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Polyurethane Foam Formulation and Process

IP.com Disclosure Number: IPCOM000087454D
Original Publication Date: 1977-Feb-01
Included in the Prior Art Database: 2005-Mar-03
Document File: 1 page(s) / 11K

Publishing Venue

IBM

Abstract

In developing a roller for driving paper, the desired physical characteristics of primary importance are compression-deflection response, compression set, wear and coefficient of friction. Compression-deflection characteristics of almost all foams can be readily controlled. The remaining characteristics depend largely upon the chemical makeup of the foam.

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Polyurethane Foam Formulation and Process

In developing a roller for driving paper, the desired physical characteristics of primary importance are compression-deflection response, compression set, wear and coefficient of friction. Compression-deflection characteristics of almost all foams can be readily controlled. The remaining characteristics depend largely upon the chemical makeup of the foam.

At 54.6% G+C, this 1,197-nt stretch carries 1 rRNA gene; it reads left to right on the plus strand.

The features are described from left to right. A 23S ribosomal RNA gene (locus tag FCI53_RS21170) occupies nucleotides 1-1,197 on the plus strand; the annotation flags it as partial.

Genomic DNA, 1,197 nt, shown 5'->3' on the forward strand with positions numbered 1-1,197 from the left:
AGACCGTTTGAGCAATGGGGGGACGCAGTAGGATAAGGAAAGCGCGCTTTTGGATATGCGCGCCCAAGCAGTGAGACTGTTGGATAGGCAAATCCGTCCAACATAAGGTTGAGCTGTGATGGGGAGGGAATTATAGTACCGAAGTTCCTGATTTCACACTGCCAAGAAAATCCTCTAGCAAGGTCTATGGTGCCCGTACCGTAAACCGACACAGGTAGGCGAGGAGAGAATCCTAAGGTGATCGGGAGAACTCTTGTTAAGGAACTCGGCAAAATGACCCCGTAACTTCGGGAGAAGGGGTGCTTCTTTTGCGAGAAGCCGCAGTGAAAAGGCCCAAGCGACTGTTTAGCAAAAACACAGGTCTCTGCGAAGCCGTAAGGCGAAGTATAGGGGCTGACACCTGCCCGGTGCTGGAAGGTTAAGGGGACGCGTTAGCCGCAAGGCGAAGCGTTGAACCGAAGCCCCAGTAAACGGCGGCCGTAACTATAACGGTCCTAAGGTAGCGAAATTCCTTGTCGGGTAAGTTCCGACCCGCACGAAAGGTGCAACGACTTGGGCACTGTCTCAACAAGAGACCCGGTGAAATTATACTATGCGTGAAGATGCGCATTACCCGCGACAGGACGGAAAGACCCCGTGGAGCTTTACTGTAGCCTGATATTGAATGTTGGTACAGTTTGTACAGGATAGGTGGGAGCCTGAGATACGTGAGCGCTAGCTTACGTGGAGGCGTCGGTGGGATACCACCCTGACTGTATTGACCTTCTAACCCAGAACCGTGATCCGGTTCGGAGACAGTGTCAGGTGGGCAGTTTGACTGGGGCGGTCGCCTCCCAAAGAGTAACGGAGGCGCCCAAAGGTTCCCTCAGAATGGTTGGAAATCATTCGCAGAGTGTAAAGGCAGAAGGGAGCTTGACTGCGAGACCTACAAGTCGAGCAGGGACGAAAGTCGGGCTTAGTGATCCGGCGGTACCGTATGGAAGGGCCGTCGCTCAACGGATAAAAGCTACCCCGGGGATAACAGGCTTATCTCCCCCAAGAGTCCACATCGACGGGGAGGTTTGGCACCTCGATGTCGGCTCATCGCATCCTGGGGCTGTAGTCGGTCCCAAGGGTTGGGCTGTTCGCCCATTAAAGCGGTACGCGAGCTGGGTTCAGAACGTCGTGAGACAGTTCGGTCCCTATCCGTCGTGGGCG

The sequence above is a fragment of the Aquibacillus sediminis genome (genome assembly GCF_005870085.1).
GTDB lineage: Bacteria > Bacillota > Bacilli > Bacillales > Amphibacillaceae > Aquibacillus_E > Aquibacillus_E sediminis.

A roller having all of the above characteristics falling within a desirable range is obtained by first mixing, by finished weight, approximately 55% THANOL* SF-6500 (a triol), 9% THANOL* C-150 (a diol), a trace of a tin catalyst, 3% heated JEFFAMINE* AP-22 (an aromatic amine), 5% of a blowing agent, and 1% of a sieved carbon black. To this mixture is added and blended, again by finished weight, approximately 27% PAPI** 901 (a polymeric isocyanate). The resultant blend is then molded into a roller at room temperature. Thereafter, the roller is cured by applying heat thereto at about 93 degrees C for about 5 hours. * Trademark of Jefferson Chemical Company, Inc. ** Trademark of The Upjohn Company.

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